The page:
Vintage Vibes Never Die
For designer, stylist, and self-proclaimed vintage hoarder Chloe Chippendale, paying homage to a bygone era is more than a flight of fancy, it’s a way of life. Through her aptly-named clothing line and vintage online boutique, Stoned Immaculate, Chippendale is keeping breezy style and cannabis-loving vibe of the 1970s alive and well. Of late, Chippendale’s Instagram—which serves as a mood board and virtual time capsule for throwback vibes—has been ripe with breezy aroma of sun-grown cannabis and modern musings on Bob Marley’s iconic style. Marley Natural spoke with Chippendale about why the mystique of ’70s style continues to endure and how Bob captured the laid-back spirit of menswear.
What initially sparked your interest in collecting vintage clothing?
I feel like a love for vintage clothes ran in my family. My grandmother had an antique store in England. When I was a kid, my mom would always take me to the flea markets on Sundays where she was a vendor. In high school I would go thrifting on the weekends with my friends, but at that point it was just about my own style. A few years ago, I decided to start making it a business: I started collecting a lot more, buying things that I thought were really cool but weren't necessarily things that I would wear. Shifting my buying process like that helped me to sell items to other people.
To our readers that might be learning about Stoned Immaculate for the first time, what's your favorite era of vintage style?
I would say somewhere between the late ’60s and ’70s, which is pretty broad. There's so many different parts of it that I like. In the ’60s, I really liked space age, fun shapes and structural style.
I feel like, when I think of that era I think of forward-thinking designers like André Courrèges.
...and Pierre Cardin, and Twiggy and all of that Mod stuff. Personally, I'm more of a ’70s babe. I like to wear bell bottoms, easy vintage tees and things like that.
What was it about the style of this era that really drew you in?
It's the general vibe. With the ’60s stuff, it’s the shape of the silhouettes and where our world was at that point. We were a screwed up world at that time, but I feel like people were really looking into the future, trying to fill the world that they lived in with more color and things that were more visually stimulating. There was a lot more art in the architecture, personal style, home decor and everything. Things were built to last back then. Now, it's a lot more about consumerism, buying something functional and using it for a short while. It's just hard to find that integrity and quality these days.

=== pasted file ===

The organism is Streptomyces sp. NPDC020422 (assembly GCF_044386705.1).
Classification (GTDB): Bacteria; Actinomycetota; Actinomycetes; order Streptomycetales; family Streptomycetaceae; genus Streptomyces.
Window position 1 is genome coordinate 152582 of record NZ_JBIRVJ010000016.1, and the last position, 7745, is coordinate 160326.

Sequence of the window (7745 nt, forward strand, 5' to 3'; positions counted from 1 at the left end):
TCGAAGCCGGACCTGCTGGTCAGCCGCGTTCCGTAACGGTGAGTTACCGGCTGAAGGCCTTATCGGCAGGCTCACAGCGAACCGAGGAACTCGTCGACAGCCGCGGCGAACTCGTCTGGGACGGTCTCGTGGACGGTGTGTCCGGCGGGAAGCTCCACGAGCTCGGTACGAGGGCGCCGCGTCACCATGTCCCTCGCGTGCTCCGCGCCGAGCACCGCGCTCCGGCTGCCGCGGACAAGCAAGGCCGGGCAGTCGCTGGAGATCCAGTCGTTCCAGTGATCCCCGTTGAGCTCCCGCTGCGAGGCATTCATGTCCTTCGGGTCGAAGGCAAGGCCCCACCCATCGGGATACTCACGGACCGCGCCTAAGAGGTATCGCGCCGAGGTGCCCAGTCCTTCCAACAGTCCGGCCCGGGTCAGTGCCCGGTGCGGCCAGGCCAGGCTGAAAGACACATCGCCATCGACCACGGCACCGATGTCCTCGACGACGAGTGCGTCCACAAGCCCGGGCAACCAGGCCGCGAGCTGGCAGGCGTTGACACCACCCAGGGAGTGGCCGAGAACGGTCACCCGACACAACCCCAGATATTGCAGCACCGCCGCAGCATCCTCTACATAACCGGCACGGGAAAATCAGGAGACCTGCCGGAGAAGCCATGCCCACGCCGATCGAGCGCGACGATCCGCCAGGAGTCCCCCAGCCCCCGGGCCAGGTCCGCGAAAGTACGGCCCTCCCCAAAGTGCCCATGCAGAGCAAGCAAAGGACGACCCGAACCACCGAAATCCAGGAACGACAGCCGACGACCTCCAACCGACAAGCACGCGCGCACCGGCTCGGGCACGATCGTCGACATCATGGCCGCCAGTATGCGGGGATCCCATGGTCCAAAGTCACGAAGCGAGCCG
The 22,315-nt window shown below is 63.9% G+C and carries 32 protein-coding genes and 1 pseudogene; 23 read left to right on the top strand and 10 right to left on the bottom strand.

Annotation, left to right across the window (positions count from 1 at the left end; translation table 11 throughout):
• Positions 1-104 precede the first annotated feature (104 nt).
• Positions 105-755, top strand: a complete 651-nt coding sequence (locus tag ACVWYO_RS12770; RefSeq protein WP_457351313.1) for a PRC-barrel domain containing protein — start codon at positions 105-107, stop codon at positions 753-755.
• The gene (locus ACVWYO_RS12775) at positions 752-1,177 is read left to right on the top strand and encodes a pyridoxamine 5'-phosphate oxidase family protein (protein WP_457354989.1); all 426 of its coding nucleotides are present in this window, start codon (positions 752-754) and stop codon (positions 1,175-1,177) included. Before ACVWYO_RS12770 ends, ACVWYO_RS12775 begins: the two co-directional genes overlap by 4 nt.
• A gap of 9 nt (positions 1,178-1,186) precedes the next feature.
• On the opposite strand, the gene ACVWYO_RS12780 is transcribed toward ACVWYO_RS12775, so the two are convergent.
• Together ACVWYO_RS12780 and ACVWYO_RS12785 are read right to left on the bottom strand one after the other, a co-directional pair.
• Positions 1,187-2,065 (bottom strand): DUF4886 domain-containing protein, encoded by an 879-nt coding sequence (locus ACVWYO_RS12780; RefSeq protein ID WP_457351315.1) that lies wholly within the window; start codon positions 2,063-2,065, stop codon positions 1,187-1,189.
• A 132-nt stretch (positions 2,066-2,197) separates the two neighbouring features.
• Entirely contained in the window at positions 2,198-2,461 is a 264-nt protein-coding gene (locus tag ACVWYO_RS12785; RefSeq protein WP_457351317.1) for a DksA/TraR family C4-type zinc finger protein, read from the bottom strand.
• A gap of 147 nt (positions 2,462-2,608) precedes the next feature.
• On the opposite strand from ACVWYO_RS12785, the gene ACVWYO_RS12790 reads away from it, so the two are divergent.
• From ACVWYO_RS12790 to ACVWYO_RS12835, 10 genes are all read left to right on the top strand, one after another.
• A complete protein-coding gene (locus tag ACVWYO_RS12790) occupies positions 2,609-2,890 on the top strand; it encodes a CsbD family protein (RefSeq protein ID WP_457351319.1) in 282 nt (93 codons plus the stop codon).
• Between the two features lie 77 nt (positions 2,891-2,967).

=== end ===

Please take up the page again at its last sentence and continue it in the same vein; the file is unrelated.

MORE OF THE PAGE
What do you find so inspiring about Bob Marley's style back then?
Bob had a cool style. I loved the tracksuits that he wore when he played soccer. But I also like when he'd wear just jeans and a t-shirt, or overalls with an open shirt. It was really sort of casual but it also had this hippie vibe, for lack of a better word. He wore things that were a little bit more iconic to the time, like hooded sweaters and jackets with the o-ring zippers. But then he really mixed it well with the Rasta aesthetic. It was a nice blend. But truthfully, Bob just looked like a badass, so he could wear anything anyway.
"Daily Life 🍁 Getting inspired with
vintage reads and Marley Natural."
It's funny that you bring up the tracksuit. Tommy Hilfiger's spring 2016 collection heavily
referenced Bob's tracksuit looks, as well as the classic mesh marina.
Mainstream fashion is definitely taking cues from Jamaica and Bob right now.
Bob was also known for rocking a double denim looks with beautifully worn-in jeans. When you're shopping for vintage denim, what are some of the key elements that you look for? What would you say are the hallmarks of a good denim purchase?
I would say knowing your measurements are really important. I prefer a high-waisted jean and really fitted at the hip. Unless you're trying it on in person, it's really hard with denim. I've tried to purchase through Ebay it gets really difficult because people cut them a lot and you can't really tell how well they fit.
Stoned Immaculate features really great one-of-a-kind stitched jeans. Do you make your own custom pieces or curate vintage ones?
I've definitely made some embroidery myself. More recently I've been working with a friend to create them. Usually I'll just come up with a concept and we'll collaborate on it. I don't know if you've ever seen the book American Denim—it’s this really great denim embroidery book from the ’70s that has insane folk art, really trippy stuff. I guess that's where I get a lot of embroidery inspiration. It's just a cool way to make a pair of jeans look personalized and special.
When you look back at vintage clothing, it's a snapshot of the zeitgeist of the era. In the ’60s and ’70s, cannabis was such a huge part of the subculture. In your shopping journeys, do you find a lot of clothing with cheeky cannabis references?
I've found so many great vintage marijuana tees. I had an old ’70s one that said "Thank You for Pot Smoking." There were some really great stuff back then. I actually just made a t-shirt for Stoned Immaculate that's called the High Times tee that features a classic California sunset.
I feel like all the "Feel The Bern" Bernie Sander's campaign tees will become the new version of that a few years from now.
Yeah. I mean, now I feel like style is such a melting pot. I mean, maybe they'll look back and think of it differently, but at the moment it feels like there isn't that strong of an identity to our fashion and style. I feel like the vintage that I have from back then literally has an energy to it that you can feel to this day. It's weird, but you can almost feel the energy of the person who wore it back in the day.